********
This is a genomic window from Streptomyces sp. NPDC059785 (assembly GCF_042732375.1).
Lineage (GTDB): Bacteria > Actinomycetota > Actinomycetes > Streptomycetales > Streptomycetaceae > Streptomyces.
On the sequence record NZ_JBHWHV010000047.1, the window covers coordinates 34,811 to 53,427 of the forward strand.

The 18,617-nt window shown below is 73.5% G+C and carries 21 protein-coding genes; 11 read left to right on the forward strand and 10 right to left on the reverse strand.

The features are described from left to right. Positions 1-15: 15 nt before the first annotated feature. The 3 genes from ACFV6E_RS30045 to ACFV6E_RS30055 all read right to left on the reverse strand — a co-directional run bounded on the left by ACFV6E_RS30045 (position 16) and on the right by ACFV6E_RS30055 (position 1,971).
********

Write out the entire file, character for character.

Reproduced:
This is a genomic window from Streptomyces sp. NPDC059785 (assembly GCF_042732375.1).
Lineage (GTDB): Bacteria > Actinomycetota > Actinomycetes > Streptomycetales > Streptomycetaceae > Streptomyces.
On the sequence record NZ_JBHWHV010000047.1, the window covers coordinates 34,811 to 53,427 of the forward strand.

The 18,617-nt window shown below is 73.5% G+C and carries 21 protein-coding genes; 11 read left to right on the forward strand and 10 right to left on the reverse strand.

The features are described from left to right. Positions 1-15: 15 nt before the first annotated feature. The 3 genes from ACFV6E_RS30045 to ACFV6E_RS30055 all read right to left on the reverse strand — a co-directional run bounded on the left by ACFV6E_RS30045 (position 16) and on the right by ACFV6E_RS30055 (position 1,971).